Top 10 Interview Do's and Don'ts

From the Battlefield to the Boardroom Podcast - Episode 38

To succeed in a job interview it's important to say and do the right things that make a positive first impression and convince employers you would be a great fit for their company.

Nora Liles, an Orion Recruiter, joins the show to discuss her list of top 10 dos and don'ts for succeeding in your first interview.



If you are a transitioning service member looking for the best jobs for military officers or military technicians, the initial interview with a potential company is perhaps the most important. In a recent podcast, Nora Liles, an Orion Talent Recruiter, offers the top five do's and don'ts during a professional interview, and how to ultimately make a positive first impression.

DO research the company.
You want to treat the initial interview as an entrance exam, Nora explained. Be sure that you know the basics of the company and how their values and mission align with your goals. This is your opportunity to engage with the company, Nora added.

DO know the position well and how it relates to your background.
Be sure to read the position description carefully, Nora advised. Many times, candidates are uncertain how their skillset translates into a civilian career. By reading the position description with a close eye, veterans will be able to see keywords that can pertain to their own experience. For example, if the position is for a Production Supervisor and in your military career you supervised others, that is directly related, Nora explained. Be prepared to talk about the position in an overall way, and give specific examples from your own background that align with the position description.

DO ask thoughtful, engaging questions.
This tip can help you gather a better understanding of the day-to-day responsibilities of the role. Try to keep the questions focused on the position itself, and how you can help the company in the particular role that you are interviewing for, Nora stated.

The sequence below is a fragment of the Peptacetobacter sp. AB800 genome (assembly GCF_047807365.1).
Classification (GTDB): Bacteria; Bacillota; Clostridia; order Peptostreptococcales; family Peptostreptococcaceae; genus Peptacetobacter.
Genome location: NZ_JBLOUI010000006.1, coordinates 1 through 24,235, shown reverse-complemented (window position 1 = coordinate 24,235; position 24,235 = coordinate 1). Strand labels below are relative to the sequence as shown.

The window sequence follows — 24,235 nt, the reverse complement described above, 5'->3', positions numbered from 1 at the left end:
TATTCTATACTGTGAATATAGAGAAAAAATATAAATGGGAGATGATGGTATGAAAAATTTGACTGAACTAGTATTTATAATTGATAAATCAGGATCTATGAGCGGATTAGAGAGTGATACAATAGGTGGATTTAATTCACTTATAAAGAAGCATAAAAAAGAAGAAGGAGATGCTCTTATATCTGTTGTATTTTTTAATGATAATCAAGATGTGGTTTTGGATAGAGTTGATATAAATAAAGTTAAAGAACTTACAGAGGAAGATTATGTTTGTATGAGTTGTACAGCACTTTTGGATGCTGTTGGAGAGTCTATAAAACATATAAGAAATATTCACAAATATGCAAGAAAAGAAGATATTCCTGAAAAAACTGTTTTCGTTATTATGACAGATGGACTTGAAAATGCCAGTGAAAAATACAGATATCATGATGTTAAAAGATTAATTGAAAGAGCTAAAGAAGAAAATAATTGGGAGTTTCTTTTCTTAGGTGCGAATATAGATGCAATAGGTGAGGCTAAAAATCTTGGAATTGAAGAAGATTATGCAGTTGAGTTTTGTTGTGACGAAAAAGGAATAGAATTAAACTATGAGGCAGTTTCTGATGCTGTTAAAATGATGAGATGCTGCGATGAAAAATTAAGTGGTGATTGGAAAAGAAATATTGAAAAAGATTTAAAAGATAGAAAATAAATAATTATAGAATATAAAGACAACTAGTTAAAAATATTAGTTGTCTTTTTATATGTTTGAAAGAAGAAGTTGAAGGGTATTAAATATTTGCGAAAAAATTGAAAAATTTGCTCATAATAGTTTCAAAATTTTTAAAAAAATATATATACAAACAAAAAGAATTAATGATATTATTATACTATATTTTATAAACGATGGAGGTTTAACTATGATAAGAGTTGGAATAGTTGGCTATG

DO dress to impress.
The old saying, "dress for the job you want, not for the job you have," is definitely true! First impressions matter, Nora stated. Think of your initial interview as a date, she added. Wear a suit, always, and be conservative with colors and accessories.

DO ask for a commitment.
This is perhaps the most important part of the interview process, Nora explained. At the end of the interview, express your interest in the position and your seriousness in the role by actually asking for the job if it feels like a good fit, Nora stated.

DON'T ask about pay or benefits.
In an initial interview, you need to focus on what you as a candidate can bring to the table - your skill set, qualifications, and performance. In additional interviews or once you have an offer letter, it is more appropriate to ask those questions, but do not make it the main focus of the interview, Nora cautioned.

DON'T ask why the position is open.
This information does not really matter as long as you personally like the job, Nora explained. Keep the focus on how the job is a good match for you personally, the responsibilities and duties, and the company culture.

DON'T bring up personal information.
Marital status, number of children, etc. do not matter to the hiring manager. Only your skill set and accomplishments should be highlighted in an interview, Nora stated. Though it is illegal for interviews to discriminate, some bias can exist. Don't put yourself in a vulnerable position, Nora added. Of course, it's perfectly fine to bring it up if asked, but do not volunteer this information.

DON'T say that you've never failed.
Owning up to your mistakes and failures shows your character, what you've learned, and how you've moved on, Nora explained. Many hiring managers are looking for those individuals who have achieved these intangible qualities, so "own your failure," Nora added.

DON'T forget to be yourself!
Think of the interview as an opportunity for the hiring managers to really get to know you. While interview prep is important, do not over-prep to the point of sounding like a robot.

If you are a veteran looking for the best jobs for military officers or military technician careers, these tips from one of Orion's finest Military Recruiters will help you to be on your way to finding a successful civilian career.